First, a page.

Remember, SEO is a marathon—by continually creating valuable content, you’ll naturally attract more traffic over time.
Social Media Marketing
According to a 2022 HubSpot survey of over 1,600 marketers, the single most effective channel for acquiring customers is social media.
The challenge for marketers is that it’s easy to waste time on social media vanity metrics like impressions and follower count. Or, you might end up focusing on a social platform that doesn’t align with your audience.
Choose your social media platform carefully. But once you do, go all in.
For example, if you’re a direct-to-consumer brand, Facebook, Instagram, and TikTok all have potential. Post consistently, showcase your brand’s unique personality and make sure you understand each platform’s unique expectations for how brands engage their audiences.
Influencer marketing isn’t just for accounts with hundreds of thousands of followers. More and more, brands are partnering with nano and micro-influencers—even those with just a few thousand followers.
Take Daniel Wellington, a watch brand, for example. The company was able to sell one million watches in three years largely by working with Instagram influencers. Daniel Wellington’s main strategy was to give away free watches to influencers, but the brand also engaged regular Instagram users heavily as a strategy to curate user-generated content.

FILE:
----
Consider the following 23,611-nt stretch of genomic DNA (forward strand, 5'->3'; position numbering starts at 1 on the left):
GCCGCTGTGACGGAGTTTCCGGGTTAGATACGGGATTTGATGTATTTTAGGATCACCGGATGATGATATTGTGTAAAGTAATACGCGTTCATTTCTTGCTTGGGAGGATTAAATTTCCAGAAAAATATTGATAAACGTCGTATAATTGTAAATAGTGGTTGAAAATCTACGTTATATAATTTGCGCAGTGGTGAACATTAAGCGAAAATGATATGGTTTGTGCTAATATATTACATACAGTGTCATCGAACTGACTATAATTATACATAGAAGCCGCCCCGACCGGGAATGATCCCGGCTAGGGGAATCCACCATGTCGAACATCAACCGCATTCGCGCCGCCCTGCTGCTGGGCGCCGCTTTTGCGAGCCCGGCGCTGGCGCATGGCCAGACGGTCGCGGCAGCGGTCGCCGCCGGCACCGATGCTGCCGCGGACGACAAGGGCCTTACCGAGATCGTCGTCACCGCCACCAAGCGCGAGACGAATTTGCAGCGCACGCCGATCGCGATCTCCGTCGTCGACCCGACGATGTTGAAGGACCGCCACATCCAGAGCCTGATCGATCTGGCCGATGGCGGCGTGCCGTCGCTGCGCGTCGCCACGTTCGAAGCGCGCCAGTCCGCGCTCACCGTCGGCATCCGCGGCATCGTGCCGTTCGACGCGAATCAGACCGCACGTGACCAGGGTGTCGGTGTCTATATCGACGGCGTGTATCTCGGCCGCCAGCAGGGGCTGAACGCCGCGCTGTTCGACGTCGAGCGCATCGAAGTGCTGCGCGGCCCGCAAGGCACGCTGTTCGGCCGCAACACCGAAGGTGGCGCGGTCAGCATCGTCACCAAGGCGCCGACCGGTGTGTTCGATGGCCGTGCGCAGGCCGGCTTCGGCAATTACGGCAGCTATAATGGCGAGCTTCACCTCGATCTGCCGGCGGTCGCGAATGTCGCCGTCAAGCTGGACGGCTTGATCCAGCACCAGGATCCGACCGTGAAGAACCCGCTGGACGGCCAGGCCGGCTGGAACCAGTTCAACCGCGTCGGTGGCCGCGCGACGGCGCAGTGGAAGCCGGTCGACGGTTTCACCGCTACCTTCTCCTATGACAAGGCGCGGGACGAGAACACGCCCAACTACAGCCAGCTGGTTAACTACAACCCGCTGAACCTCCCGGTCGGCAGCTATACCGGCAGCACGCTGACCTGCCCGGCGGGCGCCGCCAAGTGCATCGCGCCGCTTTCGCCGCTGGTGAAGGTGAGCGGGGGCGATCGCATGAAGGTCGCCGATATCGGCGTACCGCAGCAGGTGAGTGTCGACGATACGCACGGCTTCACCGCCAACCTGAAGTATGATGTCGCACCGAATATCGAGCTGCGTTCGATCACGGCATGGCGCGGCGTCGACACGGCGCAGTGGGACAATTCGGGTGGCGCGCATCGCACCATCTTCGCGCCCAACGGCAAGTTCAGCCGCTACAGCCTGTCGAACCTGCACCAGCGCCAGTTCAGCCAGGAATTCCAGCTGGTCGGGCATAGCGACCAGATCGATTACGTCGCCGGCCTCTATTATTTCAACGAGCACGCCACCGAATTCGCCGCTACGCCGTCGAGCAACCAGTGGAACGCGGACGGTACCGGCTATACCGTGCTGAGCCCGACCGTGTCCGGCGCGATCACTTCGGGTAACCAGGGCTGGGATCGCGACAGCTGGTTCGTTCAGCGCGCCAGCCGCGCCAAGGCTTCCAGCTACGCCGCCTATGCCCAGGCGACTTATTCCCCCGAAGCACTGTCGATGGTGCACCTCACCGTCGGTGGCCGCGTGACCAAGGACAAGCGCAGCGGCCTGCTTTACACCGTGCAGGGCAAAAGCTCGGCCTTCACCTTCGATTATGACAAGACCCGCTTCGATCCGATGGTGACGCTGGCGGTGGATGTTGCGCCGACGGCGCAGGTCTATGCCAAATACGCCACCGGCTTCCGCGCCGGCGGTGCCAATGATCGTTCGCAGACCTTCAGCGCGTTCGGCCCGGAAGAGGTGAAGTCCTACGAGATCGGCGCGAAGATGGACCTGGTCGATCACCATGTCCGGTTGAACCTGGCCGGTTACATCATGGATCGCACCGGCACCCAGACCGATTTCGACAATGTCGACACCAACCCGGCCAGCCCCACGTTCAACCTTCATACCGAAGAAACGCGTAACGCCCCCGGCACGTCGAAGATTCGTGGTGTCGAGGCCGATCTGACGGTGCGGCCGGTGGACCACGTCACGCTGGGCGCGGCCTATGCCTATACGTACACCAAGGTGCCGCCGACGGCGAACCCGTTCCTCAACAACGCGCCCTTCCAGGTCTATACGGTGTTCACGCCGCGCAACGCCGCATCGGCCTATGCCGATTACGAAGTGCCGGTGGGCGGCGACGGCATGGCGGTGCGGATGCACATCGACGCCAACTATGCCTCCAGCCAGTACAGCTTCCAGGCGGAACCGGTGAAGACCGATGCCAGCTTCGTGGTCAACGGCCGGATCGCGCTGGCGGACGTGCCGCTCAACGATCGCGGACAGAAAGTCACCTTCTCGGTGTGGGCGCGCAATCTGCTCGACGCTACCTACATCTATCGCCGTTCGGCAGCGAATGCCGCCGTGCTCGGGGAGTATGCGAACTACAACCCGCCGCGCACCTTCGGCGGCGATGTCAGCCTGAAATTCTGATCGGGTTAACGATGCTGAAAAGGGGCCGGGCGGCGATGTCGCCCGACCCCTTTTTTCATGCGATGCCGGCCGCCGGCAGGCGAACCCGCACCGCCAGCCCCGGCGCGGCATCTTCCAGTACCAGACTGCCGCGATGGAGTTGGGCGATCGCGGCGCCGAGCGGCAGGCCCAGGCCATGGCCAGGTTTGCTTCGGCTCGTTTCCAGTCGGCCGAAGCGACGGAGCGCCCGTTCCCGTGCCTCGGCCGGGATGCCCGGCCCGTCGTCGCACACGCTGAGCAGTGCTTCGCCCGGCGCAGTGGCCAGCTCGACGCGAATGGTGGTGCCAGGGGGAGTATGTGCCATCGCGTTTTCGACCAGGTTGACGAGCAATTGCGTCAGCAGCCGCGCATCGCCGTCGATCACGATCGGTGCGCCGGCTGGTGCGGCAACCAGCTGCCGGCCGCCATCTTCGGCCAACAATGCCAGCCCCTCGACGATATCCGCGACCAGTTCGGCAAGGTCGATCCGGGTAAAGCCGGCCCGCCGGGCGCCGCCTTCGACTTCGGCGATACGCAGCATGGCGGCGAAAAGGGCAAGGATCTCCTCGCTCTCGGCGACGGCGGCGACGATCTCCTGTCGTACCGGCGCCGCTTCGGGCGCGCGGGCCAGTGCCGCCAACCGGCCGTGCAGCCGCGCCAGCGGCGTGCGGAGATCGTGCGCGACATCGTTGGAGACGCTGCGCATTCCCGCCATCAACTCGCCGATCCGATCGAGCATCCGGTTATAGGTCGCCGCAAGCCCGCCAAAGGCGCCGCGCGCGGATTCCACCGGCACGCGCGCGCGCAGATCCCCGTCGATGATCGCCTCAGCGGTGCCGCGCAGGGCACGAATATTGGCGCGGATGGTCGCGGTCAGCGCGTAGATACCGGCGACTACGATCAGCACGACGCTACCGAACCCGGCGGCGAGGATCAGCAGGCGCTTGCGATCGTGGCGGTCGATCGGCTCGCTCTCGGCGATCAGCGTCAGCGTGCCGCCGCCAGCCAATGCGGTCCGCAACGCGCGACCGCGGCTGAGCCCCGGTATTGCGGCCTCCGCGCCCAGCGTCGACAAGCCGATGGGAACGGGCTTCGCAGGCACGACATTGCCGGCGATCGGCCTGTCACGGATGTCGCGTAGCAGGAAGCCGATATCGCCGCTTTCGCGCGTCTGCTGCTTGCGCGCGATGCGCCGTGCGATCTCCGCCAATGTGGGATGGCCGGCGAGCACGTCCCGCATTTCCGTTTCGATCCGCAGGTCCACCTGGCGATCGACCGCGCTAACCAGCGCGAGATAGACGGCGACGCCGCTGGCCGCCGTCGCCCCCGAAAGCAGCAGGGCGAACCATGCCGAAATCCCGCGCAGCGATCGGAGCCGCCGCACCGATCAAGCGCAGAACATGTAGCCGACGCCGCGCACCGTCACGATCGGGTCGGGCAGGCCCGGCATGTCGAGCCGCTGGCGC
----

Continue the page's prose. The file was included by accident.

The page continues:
By partnering with influencers, you can borrow an established audience, benefit from meaningful social proof, and accelerate your growth.
In an IAB survey, 84% of marketers reported that affiliate marketing had a higher ROI than most other marketing channels.
Here’s how it works:
Affiliate partners promote your product to their audience in exchange for a commission. Your affiliates only receive a commission when they generate a sale for your brand.
This makes the cost of acquiring new customers more predictable. Instead of a cost-per-conversion that varies widely based on ad costs, affiliate conversions make it easy to stay ROI-positive.
Consider reaching out to creators or brands with a relevant audience and ask if they’d be interested in an affiliate partnership. You can also join an affiliate network, which expands the pool of partners who can apply to work with you.
Email has something that most digital marketing channels don’t:
The ability to contact customers again and again.
Email marketing’s advantage is that it lets you establish a relationship with your customers over time, and do it within the confines of their inboxes—a less distracting environment than Facebook or Google, to be sure.
The ability to reach your audience multiple times means you can nurture leads into customers. It also means you can turn one-time customers into repeat buyers.
Another advantage of email is automation and segmentation. Email marketing software lets you personalize your communications based on each subscriber’s interests and behavior.
For example, you can send emails only to customers:
- Who are located in a specific country
- Who have spent more than $100 on your products
- Who have never opened one of your emails before
Pay-Per-Click (PPC) Advertising
When you need results that are fast and scalable, paid ads are the way to go. Enabling Pay-Per-Click (PPC) ads can be like flipping on a light switch—they can start driving traffic, conversions, and sales immediately.